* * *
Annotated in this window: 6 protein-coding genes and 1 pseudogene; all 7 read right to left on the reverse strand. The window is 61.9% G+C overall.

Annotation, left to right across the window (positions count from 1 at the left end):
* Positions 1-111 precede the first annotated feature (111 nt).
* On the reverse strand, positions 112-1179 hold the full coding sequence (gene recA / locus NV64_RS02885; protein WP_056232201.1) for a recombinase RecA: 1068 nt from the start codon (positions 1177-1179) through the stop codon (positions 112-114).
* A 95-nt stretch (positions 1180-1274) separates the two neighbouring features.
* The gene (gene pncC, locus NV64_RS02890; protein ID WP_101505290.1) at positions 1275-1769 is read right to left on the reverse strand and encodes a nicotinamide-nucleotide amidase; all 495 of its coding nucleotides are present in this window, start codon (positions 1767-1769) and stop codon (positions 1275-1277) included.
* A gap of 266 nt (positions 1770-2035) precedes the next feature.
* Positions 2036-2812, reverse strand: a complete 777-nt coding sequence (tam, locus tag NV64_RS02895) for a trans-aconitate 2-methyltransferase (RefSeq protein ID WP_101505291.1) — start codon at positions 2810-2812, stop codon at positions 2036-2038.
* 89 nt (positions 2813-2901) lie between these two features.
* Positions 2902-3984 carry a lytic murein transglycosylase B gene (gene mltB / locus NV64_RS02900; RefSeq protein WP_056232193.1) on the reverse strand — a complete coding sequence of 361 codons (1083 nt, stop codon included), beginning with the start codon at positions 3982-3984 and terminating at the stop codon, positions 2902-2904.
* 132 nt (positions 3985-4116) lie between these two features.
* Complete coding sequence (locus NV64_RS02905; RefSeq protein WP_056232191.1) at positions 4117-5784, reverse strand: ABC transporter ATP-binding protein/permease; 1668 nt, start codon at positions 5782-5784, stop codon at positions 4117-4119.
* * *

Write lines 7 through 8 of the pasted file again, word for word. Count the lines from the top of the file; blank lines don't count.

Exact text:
* A gap of 266 nt (positions 1770-2035) precedes the next feature.
* Positions 2036-2812, reverse strand: a complete 777-nt coding sequence (tam, locus tag NV64_RS02895) for a trans-aconitate 2-methyltransferase (RefSeq protein ID WP_101505291.1) — start codon at positions 2810-2812, stop codon at positions 2036-2038.